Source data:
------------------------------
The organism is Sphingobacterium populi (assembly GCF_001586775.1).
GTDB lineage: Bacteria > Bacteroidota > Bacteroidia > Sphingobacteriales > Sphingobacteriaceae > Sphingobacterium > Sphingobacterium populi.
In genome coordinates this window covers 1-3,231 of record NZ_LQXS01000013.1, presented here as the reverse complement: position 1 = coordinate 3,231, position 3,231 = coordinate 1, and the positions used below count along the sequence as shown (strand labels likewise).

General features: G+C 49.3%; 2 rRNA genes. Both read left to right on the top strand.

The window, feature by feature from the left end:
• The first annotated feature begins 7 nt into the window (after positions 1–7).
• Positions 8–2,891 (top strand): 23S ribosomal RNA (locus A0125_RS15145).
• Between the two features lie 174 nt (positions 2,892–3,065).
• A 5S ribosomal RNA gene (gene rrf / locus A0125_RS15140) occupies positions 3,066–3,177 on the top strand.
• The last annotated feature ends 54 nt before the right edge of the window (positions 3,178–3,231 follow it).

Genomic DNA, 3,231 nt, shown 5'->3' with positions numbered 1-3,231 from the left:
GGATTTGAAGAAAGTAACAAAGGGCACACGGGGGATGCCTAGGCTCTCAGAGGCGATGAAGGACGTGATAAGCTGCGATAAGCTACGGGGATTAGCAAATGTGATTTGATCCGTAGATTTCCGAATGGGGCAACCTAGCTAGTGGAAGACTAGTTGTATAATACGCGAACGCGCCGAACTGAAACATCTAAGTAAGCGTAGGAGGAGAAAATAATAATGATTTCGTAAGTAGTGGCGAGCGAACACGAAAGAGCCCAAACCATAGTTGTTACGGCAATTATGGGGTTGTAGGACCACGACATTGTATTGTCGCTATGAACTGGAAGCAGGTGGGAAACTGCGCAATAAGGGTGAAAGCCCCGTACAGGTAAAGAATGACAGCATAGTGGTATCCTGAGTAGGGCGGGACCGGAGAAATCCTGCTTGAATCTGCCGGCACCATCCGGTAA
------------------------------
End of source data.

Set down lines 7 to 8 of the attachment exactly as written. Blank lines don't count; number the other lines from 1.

• Positions 8–2,891 (top strand): 23S ribosomal RNA (locus A0125_RS15145).
• Between the two features lie 174 nt (positions 2,892–3,065).